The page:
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I’m Tired Of Financially Supporting My Mum. Am I A Bad Daughter?

Welcome to Taking Stock, a space where we can take a deep breath and try to figure out what the economy really means for our finances. Here, personal finance expert Paco de Leon answers your most difficult, emotionally charged questions about money. These last two years have forced many of us to reprioritise our finances, and there’s no clear road map for getting through the pandemic yet — but Taking Stock is here to help us figure it out together.
Today, we're talking about what it's like to help support a parent. How do you start having conversations about money without it turning into an argument, while ensuring you protect your own good financial standing?
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Dear Paco,
I am 29 years old and a manager at a medical clinic. I have been a super saver. After either paying rent or bills, I max out my pension account by adding $250 (£210) each month to it, put $450 (£378) monthly into my investment account and, most recently, a high-interest savings account that is funding my future down payment for a home. This is how I force myself to live “paycheque to paycheque.”
I've been doing everything myself and I am actually pretty proud, but I know I can do better. However, I am also a first-generation child, meaning that retirement plans weren’t something my parents really planned for. My mum was a stay-at-home mum and my dad, who worked as a computer operator, passed away. He left us some money, about $80,000 (£67,000), but it was taxed once my mum withdrew it from his retirement funds, so we have maybe $40k (£33k) left.
My mum has been working as a nanny recently. She’s in her mid-50s, so I don’t see her retiring anytime soon. But I realise now that my brother and I are going to be my mum’s retirement fund. I am angry and frustrated, but I also feel selfish for feeling this way while my other friends have parents who have been saving for retirement and investing. How do I start a conversation with my mum about her retirement planning and money talk, without sounding frustrated at the disappointment since she is so unprepared? I think she believes that my dad’s pension will cover everything, WHICH IT ISN'T SUPPOSED TO, but I don't think she understands that. She even wants me to pitch in for some dental work that isn’t covered on her plan.
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If I’m going to be her retirement account, I don't want to pay for dental work because that isn't a priority at the moment. I just have a feeling that even telling her that will lead to a confrontation about how bad a daughter I am. We currently live with each other and split everything down the middle. Am I a shitty daughter?
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Dear soon-to-be sandwich generation child,
A parent relying on you as their retirement plan can have huge implications on your financial health. Our world already feels uncertain, and having the added financial responsibility is stressful. Even some folks who have diligently planned and saved for retirement can find themselves worrying about their financial futures.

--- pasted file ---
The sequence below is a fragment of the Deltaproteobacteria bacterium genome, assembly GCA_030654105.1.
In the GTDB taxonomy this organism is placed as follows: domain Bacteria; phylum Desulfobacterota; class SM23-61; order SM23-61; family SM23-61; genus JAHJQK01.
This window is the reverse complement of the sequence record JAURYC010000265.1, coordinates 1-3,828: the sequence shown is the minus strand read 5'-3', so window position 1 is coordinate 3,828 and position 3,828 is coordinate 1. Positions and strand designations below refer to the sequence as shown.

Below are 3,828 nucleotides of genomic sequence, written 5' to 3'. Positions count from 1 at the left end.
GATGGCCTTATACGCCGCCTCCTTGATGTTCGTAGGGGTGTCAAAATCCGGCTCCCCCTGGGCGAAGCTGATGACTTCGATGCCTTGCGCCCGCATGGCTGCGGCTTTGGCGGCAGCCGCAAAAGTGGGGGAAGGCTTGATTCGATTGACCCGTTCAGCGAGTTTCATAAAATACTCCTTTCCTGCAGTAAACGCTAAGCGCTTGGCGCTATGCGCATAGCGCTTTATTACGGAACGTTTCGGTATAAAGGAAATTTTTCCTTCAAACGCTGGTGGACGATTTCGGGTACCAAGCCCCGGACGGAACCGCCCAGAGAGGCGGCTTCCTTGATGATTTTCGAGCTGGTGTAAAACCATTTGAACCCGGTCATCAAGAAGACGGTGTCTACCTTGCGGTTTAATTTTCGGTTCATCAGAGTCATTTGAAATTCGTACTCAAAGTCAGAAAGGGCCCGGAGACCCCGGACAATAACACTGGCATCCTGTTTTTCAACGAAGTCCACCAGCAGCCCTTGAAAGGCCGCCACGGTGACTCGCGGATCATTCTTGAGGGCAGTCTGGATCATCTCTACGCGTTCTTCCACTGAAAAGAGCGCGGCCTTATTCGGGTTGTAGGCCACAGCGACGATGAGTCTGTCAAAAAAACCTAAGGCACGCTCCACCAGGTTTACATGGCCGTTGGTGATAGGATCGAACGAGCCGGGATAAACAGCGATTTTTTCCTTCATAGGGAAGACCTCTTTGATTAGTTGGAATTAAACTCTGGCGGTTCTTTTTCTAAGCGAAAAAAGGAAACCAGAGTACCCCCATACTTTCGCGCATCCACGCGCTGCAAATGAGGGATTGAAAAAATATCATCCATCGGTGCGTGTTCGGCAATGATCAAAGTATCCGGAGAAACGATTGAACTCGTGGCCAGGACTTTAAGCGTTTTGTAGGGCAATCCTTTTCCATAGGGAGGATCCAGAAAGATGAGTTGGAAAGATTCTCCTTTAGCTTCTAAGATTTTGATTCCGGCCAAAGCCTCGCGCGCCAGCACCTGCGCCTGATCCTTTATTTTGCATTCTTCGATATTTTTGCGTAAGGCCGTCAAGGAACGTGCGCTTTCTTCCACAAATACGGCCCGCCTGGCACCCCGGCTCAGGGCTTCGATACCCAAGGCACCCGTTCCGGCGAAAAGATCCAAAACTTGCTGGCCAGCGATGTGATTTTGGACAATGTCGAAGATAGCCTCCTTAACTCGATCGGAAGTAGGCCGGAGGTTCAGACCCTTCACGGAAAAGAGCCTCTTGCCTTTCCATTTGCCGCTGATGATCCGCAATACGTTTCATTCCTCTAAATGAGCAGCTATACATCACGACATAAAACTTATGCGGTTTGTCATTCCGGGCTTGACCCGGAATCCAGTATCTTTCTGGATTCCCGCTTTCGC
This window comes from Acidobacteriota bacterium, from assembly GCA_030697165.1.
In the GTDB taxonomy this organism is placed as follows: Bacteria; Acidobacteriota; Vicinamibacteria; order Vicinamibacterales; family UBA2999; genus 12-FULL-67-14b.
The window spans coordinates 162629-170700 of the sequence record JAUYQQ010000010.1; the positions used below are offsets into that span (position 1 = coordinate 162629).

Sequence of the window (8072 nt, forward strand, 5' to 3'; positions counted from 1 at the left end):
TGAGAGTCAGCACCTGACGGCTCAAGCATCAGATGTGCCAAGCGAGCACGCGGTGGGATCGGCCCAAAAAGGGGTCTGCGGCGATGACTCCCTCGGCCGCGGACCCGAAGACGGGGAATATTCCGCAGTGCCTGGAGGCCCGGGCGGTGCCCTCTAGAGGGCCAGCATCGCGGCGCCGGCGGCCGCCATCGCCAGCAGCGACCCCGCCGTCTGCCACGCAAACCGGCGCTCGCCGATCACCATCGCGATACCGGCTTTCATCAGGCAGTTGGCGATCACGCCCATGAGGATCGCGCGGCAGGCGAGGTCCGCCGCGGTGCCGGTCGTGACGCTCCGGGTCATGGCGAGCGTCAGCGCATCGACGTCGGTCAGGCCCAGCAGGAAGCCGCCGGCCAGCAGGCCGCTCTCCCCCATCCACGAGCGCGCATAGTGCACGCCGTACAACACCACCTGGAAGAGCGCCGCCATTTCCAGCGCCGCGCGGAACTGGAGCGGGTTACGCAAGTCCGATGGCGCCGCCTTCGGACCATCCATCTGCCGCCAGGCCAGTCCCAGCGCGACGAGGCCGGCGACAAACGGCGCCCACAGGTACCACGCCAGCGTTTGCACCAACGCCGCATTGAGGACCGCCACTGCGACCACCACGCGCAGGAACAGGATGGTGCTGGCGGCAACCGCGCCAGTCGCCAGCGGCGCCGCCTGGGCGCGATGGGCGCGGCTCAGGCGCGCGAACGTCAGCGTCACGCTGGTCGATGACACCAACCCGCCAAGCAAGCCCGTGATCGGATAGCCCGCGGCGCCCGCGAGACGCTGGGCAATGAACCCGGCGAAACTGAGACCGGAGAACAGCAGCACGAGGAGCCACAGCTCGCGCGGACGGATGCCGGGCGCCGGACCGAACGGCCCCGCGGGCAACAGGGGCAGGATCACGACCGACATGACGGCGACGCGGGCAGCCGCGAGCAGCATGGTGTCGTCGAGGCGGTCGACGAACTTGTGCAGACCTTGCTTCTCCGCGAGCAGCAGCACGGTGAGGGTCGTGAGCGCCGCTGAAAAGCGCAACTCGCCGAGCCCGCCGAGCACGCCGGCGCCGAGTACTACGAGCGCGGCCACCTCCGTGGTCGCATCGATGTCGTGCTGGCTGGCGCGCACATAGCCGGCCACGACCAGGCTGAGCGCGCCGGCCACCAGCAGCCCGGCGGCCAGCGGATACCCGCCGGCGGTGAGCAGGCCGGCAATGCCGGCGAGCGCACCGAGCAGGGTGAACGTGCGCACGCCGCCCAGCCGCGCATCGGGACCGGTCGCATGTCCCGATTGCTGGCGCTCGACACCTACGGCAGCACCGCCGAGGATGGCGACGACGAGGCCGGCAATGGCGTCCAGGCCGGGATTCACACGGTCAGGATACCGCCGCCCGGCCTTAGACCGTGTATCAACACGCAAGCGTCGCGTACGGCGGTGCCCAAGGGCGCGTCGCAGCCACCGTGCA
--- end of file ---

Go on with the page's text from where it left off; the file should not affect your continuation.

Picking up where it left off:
You’re making excellent money moves. You’re clearly a person who looks for their agency despite their circumstances, and you’re approaching your financial reality with eyes wide open. This is already a great start. 
Here are some things you can do to help you face your financial situation head on:

Turn worry into action

Get your mum on the same page and work towards a common goal. One way to do this is to approach the subject with unified detachment. Frame conversations about money as a team working against a shared problem. For example, “What can we do about our financial situation?” and “What are our options for managing dental costs effectively? What can we prioritise now and what can we put off for later?”

Schedule weekly finance time

In addition to having a framework for having money conversations, have them often. I always recommend that folks prioritise their finances by scheduling a regular cadence of weekly finance time. It’s exactly what it sounds like: a block of time (30 minutes to an hour) each week that you dedicate to dealing with your financial life. Weekly finance time allows you and your mum to connect regularly about money. You’ll get better at talking about money by practising it. It also helps relieve stress throughout your daily life because when a financial worry pops into your mind, you know that you have dedicated the time to address it. 
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Make sure you have an emergency fund

You didn’t mention an emergency fund, but likely it’s because you have already fully funded yours. In addition to your emergency fund — a savings account containing at least three but as much as 12 months' worth of your expenses — consider one for your mum. 
It’s not uncommon for folks with financially unstable relatives to establish family emergency funds in the event they want to help their families. There isn’t a right way to do this. You could help your mum get hers set up and explain how to fund it, for instance, from her earnings or from the money your father left her. Or you, your mum, and your brother could all work on funding it together. For some, this might be a financial boundary they aren’t willing to cross. For others, the idea of a financial boundary isn’t so clear-cut because of their cultural expectations. Regardless of your decision, make sure you have your own emergency fund first.